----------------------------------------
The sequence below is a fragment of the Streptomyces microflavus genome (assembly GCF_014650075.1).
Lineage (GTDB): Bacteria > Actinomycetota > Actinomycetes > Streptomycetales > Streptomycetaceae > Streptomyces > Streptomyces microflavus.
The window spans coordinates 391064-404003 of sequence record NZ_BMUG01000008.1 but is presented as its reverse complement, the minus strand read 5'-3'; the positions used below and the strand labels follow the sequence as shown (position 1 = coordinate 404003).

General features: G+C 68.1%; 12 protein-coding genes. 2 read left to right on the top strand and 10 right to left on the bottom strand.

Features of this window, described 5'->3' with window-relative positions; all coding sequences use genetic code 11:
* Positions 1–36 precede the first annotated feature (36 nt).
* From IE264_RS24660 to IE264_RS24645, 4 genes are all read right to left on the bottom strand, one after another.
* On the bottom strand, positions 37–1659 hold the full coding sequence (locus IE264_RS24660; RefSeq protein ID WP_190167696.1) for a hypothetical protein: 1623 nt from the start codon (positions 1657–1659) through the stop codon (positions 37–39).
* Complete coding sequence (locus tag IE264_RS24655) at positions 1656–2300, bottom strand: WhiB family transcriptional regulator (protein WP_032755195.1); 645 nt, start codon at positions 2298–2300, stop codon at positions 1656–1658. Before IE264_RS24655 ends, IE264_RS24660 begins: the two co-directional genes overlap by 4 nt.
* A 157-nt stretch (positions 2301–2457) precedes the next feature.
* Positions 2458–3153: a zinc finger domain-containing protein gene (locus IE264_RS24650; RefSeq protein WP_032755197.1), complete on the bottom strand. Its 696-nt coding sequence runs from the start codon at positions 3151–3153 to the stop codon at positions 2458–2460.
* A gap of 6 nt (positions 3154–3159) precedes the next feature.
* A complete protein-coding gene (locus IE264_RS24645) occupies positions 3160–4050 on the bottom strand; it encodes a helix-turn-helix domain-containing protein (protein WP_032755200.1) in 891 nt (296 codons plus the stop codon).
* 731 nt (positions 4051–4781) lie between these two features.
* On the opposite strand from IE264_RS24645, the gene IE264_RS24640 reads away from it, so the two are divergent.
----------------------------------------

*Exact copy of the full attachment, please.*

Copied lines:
The sequence below is a fragment of the Streptomyces microflavus genome (assembly GCF_014650075.1).
Lineage (GTDB): Bacteria > Actinomycetota > Actinomycetes > Streptomycetales > Streptomycetaceae > Streptomyces > Streptomyces microflavus.
The window spans coordinates 391064-404003 of sequence record NZ_BMUG01000008.1 but is presented as its reverse complement, the minus strand read 5'-3'; the positions used below and the strand labels follow the sequence as shown (position 1 = coordinate 404003).

General features: G+C 68.1%; 12 protein-coding genes. 2 read left to right on the top strand and 10 right to left on the bottom strand.

Features of this window, described 5'->3' with window-relative positions; all coding sequences use genetic code 11:
* Positions 1–36 precede the first annotated feature (36 nt).
* From IE264_RS24660 to IE264_RS24645, 4 genes are all read right to left on the bottom strand, one after another.
* On the bottom strand, positions 37–1659 hold the full coding sequence (locus IE264_RS24660; RefSeq protein ID WP_190167696.1) for a hypothetical protein: 1623 nt from the start codon (positions 1657–1659) through the stop codon (positions 37–39).
* Complete coding sequence (locus tag IE264_RS24655) at positions 1656–2300, bottom strand: WhiB family transcriptional regulator (protein WP_032755195.1); 645 nt, start codon at positions 2298–2300, stop codon at positions 1656–1658. Before IE264_RS24655 ends, IE264_RS24660 begins: the two co-directional genes overlap by 4 nt.
* A 157-nt stretch (positions 2301–2457) precedes the next feature.
* Positions 2458–3153: a zinc finger domain-containing protein gene (locus IE264_RS24650; RefSeq protein WP_032755197.1), complete on the bottom strand. Its 696-nt coding sequence runs from the start codon at positions 3151–3153 to the stop codon at positions 2458–2460.
* A gap of 6 nt (positions 3154–3159) precedes the next feature.
* A complete protein-coding gene (locus IE264_RS24645) occupies positions 3160–4050 on the bottom strand; it encodes a helix-turn-helix domain-containing protein (protein WP_032755200.1) in 891 nt (296 codons plus the stop codon).
* 731 nt (positions 4051–4781) lie between these two features.
* On the opposite strand from IE264_RS24645, the gene IE264_RS24640 reads away from it, so the two are divergent.